Tuesday, April 20, 2010
Posted by Jeff Lipshaw
Regardless of one's stance (normatively speaking) on the the Goldman Sachs civil suit, it's tough to find reporting or commentary that gets the nuanced facts right. And because everything depends on the metaphor (see Erik Gerding's recent post - oh, and by the way, isn't cool to see how the way our minds categorize and analogize makes such a difference in the real world?), seeing that entire industry as a kind of casino makes a difference in things like duty and materiality. So kudos today to Andrew Ross Sorkin in the New York Times for getting it right. (Erik is also quoted extensively.)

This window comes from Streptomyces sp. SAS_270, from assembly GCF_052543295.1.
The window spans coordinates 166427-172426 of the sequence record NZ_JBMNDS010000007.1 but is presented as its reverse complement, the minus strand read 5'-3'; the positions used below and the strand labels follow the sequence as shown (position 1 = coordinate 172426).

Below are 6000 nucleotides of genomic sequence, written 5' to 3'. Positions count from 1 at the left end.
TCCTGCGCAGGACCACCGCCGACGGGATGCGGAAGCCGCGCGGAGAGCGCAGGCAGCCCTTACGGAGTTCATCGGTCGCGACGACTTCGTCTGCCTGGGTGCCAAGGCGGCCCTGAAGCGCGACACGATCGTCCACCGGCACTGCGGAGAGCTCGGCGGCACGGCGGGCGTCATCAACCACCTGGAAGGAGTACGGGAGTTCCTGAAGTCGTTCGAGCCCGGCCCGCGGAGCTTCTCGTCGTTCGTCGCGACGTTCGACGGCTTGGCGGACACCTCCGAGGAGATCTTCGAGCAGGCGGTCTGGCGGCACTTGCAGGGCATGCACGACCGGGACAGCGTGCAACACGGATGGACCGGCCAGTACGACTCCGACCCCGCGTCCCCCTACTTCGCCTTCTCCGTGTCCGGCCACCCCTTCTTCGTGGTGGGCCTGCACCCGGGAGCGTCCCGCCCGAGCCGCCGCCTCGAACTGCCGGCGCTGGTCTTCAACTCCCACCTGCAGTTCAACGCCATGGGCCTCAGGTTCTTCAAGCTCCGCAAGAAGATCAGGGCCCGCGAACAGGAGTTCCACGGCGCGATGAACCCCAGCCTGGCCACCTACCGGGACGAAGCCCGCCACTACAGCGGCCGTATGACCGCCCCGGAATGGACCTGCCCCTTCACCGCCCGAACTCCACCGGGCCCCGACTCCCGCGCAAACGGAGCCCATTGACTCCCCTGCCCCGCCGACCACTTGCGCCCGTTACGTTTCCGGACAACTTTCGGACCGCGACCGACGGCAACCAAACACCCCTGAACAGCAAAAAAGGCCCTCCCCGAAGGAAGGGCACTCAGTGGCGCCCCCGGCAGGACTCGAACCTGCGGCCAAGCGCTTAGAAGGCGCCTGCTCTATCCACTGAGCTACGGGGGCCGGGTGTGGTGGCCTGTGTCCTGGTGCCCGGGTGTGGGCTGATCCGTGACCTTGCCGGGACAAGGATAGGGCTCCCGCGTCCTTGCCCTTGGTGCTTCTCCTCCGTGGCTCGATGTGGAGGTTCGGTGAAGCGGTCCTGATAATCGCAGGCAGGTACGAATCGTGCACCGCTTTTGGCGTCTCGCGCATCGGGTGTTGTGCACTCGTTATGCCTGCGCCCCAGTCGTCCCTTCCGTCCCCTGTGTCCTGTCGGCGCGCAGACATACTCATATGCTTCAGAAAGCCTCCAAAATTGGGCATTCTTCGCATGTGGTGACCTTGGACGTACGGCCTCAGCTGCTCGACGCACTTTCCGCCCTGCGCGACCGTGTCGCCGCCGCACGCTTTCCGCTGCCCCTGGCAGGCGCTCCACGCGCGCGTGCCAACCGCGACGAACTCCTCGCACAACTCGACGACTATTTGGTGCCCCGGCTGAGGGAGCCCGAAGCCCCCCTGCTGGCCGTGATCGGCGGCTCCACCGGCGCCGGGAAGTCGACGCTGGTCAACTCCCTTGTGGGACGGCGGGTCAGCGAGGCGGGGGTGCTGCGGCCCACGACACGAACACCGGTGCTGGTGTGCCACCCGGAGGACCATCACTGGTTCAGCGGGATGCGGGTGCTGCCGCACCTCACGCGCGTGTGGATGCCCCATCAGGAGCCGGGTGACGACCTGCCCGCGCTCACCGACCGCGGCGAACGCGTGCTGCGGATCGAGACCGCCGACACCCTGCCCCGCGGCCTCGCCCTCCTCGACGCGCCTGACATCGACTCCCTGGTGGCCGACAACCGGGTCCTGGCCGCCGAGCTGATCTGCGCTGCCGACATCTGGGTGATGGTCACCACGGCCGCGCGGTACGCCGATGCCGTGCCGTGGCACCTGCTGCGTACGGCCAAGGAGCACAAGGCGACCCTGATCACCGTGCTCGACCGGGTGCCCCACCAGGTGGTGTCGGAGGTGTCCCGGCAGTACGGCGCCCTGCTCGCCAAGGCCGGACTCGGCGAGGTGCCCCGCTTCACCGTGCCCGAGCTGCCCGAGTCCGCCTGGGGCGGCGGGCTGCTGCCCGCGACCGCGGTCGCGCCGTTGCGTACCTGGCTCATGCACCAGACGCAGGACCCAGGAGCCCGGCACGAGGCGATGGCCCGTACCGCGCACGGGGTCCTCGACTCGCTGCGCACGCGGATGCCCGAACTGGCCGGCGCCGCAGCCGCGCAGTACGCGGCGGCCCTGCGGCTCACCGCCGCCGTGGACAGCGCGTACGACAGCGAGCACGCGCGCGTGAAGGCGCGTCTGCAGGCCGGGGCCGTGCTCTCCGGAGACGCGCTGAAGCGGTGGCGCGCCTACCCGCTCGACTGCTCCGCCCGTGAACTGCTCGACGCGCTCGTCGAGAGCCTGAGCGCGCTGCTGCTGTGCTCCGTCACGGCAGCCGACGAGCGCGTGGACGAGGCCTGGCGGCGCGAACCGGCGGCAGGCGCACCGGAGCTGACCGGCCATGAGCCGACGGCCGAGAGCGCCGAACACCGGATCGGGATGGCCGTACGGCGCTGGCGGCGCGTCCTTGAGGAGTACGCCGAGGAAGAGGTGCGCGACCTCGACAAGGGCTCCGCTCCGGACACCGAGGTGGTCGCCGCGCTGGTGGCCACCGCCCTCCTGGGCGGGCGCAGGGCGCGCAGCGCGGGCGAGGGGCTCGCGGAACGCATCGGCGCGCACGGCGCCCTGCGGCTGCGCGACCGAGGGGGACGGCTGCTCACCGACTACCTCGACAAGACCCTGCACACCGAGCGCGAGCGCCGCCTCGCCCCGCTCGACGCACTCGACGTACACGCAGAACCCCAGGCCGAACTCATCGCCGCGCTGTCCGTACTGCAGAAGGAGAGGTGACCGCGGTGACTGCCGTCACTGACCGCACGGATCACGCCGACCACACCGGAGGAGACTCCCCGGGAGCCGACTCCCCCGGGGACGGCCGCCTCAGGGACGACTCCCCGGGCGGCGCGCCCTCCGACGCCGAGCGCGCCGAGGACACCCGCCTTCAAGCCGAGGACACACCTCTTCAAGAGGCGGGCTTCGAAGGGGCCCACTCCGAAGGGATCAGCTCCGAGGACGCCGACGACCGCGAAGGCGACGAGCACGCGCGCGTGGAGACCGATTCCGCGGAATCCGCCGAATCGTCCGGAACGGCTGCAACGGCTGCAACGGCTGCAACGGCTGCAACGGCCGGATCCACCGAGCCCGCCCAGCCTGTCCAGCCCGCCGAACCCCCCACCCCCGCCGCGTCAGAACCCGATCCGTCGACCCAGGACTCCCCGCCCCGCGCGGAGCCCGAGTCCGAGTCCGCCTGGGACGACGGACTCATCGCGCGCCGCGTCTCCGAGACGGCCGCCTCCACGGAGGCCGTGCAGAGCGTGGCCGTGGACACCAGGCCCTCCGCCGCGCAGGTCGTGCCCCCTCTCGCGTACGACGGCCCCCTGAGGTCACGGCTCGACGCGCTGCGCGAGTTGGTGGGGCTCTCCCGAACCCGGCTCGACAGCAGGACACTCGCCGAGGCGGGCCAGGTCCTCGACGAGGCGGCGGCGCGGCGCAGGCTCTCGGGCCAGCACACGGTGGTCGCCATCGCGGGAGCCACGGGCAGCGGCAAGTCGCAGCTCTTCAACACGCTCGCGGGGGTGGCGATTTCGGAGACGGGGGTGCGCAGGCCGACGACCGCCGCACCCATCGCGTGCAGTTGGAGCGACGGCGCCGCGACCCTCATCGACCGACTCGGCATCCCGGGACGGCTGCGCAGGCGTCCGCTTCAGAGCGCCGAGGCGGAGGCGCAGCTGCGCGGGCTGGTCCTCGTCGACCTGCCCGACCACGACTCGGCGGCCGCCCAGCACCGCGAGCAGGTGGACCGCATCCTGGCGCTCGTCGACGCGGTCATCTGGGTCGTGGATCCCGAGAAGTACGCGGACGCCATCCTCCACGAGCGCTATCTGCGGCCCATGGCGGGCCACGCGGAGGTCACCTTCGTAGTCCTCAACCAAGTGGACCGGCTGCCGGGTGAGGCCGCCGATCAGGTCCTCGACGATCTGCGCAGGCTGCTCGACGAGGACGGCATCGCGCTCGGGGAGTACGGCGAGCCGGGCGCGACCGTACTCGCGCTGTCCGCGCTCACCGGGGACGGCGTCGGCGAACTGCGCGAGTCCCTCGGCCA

Moreover, Sorkin frames what I think is the real issue: is there a social value to this kind of derivative trading? That's a question whose answer I don't know. I know there is social value, for example, in currency derivatives. It allows companies that want to be conservative lock in their profits against currency devaluation, while foregoing the possibility of speculative currency gains. It does mean, however, that the conservative company either needs to have a counter-bettor that is either another company with a similar but reversed conservative position, or a pure speculator. So that's the question: what, if any, is the conservative strategy to lock in non-casino gains that products like synthetic CDOs serve?